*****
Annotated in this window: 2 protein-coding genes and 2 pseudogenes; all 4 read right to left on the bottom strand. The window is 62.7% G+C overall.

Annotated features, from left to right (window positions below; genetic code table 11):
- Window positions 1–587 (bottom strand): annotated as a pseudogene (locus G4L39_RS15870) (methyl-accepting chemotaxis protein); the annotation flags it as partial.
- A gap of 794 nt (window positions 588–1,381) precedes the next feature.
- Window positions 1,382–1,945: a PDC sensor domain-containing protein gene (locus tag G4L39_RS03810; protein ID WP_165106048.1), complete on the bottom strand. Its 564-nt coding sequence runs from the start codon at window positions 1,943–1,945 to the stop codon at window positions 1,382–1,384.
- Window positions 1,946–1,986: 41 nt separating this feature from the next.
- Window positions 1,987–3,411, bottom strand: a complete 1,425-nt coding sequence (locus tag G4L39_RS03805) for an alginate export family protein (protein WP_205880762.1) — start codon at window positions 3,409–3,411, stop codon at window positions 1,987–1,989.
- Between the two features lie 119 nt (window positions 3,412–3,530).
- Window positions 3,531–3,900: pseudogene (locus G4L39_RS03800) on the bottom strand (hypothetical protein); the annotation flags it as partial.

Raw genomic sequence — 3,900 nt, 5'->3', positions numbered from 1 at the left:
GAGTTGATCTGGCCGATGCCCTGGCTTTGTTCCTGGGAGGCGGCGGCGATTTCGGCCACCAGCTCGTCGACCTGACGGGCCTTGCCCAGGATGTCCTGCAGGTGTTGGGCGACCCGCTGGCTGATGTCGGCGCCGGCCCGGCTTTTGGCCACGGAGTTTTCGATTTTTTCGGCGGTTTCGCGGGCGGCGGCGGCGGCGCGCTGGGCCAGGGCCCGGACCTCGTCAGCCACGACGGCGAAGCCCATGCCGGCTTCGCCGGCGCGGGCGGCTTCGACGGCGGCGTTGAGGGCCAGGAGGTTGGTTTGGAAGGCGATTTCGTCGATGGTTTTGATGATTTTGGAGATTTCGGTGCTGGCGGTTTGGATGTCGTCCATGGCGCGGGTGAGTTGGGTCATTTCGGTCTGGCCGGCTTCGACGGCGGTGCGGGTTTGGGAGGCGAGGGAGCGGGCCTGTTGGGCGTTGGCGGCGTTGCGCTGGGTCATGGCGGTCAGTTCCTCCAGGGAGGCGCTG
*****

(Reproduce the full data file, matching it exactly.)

Annotated in this window: 2 protein-coding genes and 2 pseudogenes; all 4 read right to left on the bottom strand. The window is 62.7% G+C overall.

Annotated features, from left to right (window positions below; genetic code table 11):
- Window positions 1–587 (bottom strand): annotated as a pseudogene (locus G4L39_RS15870) (methyl-accepting chemotaxis protein); the annotation flags it as partial.
- A gap of 794 nt (window positions 588–1,381) precedes the next feature.
- Window positions 1,382–1,945: a PDC sensor domain-containing protein gene (locus tag G4L39_RS03810; protein ID WP_165106048.1), complete on the bottom strand. Its 564-nt coding sequence runs from the start codon at window positions 1,943–1,945 to the stop codon at window positions 1,382–1,384.
- Window positions 1,946–1,986: 41 nt separating this feature from the next.
- Window positions 1,987–3,411, bottom strand: a complete 1,425-nt coding sequence (locus tag G4L39_RS03805) for an alginate export family protein (protein WP_205880762.1) — start codon at window positions 3,409–3,411, stop codon at window positions 1,987–1,989.
- Between the two features lie 119 nt (window positions 3,412–3,530).
- Window positions 3,531–3,900: pseudogene (locus G4L39_RS03800) on the bottom strand (hypothetical protein); the annotation flags it as partial.

Raw genomic sequence — 3,900 nt, 5'->3', positions numbered from 1 at the left:
GAGTTGATCTGGCCGATGCCCTGGCTTTGTTCCTGGGAGGCGGCGGCGATTTCGGCCACCAGCTCGTCGACCTGACGGGCCTTGCCCAGGATGTCCTGCAGGTGTTGGGCGACCCGCTGGCTGATGTCGGCGCCGGCCCGGCTTTTGGCCACGGAGTTTTCGATTTTTTCGGCGGTTTCGCGGGCGGCGGCGGCGGCGCGCTGGGCCAGGGCCCGGACCTCGTCAGCCACGACGGCGAAGCCCATGCCGGCTTCGCCGGCGCGGGCGGCTTCGACGGCGGCGTTGAGGGCCAGGAGGTTGGTTTGGAAGGCGATTTCGTCGATGGTTTTGATGATTTTGGAGATTTCGGTGCTGGCGGTTTGGATGTCGTCCATGGCGCGGGTGAGTTGGGTCATTTCGGTCTGGCCGGCTTCGACGGCGGTGCGGGTTTGGGAGGCGAGGGAGCGGGCCTGTTGGGCGTTGGCGGCGTTGCGCTGGGTCATGGCGGTCAGTTCCTCCAGGGAGGCGCTG